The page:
Islay whisky making
Distilling on Islay Milling
To prepare the grains for fermentation and expose the sugars within, the malt is broken up by milling into grist.
There are a variety of different designs of mill available, but as most distilleries use a coarse grist, they use a mill with two sets of rollers: one to crack open the husk of the grain and start to break up the internal structure, and a second to further break down the endosperm.
The milled malt is classified in three different grades based on size. From largest to smallest, these are generally known as husks, grits/middles and flour. To measure the make-up of the grist, a sample will be run through a screening machine. These vary in complexity from fully automated devices down to a set of three boxes separated by differently sized meshes, but the theory is the same – the sample is placed in the top, and divided into the three grades by shaking, with larger particles unable to pass through a mesh at each stage.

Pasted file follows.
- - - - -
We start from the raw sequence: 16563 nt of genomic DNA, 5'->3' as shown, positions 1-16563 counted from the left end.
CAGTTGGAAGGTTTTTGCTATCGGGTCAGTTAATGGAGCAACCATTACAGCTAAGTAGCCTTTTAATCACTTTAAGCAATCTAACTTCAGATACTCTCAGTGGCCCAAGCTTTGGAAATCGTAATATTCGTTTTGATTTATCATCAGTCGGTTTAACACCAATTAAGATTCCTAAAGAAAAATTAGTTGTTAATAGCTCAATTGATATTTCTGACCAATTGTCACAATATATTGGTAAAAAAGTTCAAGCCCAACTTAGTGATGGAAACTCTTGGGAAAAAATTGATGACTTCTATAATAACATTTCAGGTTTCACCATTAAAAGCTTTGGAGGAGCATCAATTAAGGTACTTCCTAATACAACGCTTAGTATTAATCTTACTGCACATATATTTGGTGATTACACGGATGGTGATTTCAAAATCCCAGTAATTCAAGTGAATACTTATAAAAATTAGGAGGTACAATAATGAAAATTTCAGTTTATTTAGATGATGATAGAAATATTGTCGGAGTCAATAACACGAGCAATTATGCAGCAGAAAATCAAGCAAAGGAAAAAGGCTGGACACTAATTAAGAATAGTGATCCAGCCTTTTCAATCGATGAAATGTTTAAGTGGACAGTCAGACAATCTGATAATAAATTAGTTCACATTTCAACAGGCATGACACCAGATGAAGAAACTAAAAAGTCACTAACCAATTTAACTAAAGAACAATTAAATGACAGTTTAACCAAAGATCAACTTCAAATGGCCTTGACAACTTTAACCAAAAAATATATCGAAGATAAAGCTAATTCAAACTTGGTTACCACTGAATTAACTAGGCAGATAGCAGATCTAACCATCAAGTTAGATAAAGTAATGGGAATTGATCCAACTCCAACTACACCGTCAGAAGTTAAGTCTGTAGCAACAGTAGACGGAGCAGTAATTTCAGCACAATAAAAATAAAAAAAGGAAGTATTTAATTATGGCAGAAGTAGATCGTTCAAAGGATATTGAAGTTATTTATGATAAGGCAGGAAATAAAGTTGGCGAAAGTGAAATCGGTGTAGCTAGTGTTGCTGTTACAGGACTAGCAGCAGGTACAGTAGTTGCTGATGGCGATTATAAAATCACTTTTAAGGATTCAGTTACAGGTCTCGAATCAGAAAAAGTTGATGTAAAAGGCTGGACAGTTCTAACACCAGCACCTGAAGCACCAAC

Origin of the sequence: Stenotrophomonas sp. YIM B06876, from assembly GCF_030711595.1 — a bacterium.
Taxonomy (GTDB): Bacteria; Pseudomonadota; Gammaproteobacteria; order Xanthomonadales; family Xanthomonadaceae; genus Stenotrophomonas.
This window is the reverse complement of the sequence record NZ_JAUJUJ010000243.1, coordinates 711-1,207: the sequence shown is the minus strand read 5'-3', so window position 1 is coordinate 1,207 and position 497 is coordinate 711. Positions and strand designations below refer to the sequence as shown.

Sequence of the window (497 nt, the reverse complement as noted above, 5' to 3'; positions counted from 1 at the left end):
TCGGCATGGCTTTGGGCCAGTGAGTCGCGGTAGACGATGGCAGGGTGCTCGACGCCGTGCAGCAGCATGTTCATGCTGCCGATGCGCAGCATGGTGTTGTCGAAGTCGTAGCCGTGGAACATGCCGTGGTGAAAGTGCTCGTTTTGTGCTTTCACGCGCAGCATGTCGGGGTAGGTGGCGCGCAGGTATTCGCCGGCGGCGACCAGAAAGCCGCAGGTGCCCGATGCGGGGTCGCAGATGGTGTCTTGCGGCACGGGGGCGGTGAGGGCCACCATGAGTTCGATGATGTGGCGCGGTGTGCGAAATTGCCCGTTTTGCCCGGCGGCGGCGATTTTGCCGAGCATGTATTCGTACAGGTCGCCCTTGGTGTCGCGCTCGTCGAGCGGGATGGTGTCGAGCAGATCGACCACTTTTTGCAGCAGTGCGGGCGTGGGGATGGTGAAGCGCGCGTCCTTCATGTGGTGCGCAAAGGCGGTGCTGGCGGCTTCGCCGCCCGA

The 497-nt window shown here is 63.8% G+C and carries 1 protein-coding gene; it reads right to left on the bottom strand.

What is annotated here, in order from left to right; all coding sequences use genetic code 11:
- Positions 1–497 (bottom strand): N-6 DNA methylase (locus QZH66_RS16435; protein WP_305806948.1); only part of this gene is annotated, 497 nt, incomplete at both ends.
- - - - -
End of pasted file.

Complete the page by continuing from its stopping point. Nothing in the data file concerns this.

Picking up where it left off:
Managing the ratio of the grades is very important, as each plays a role in successful mashing. The husks help to filter the mash, and while flour allows easy sugar extraction, it can block the filtration plates in a mash tun. Most distilleries use a ratio of around 70:20:10 grits:husks:flour, with small modifications made from location to location based on individual production processes.
FACT: 6 Islay distilleries use mills made by Porteus
FACT: Ardbeg’s Boby mill is the oldest working mill of its type in the world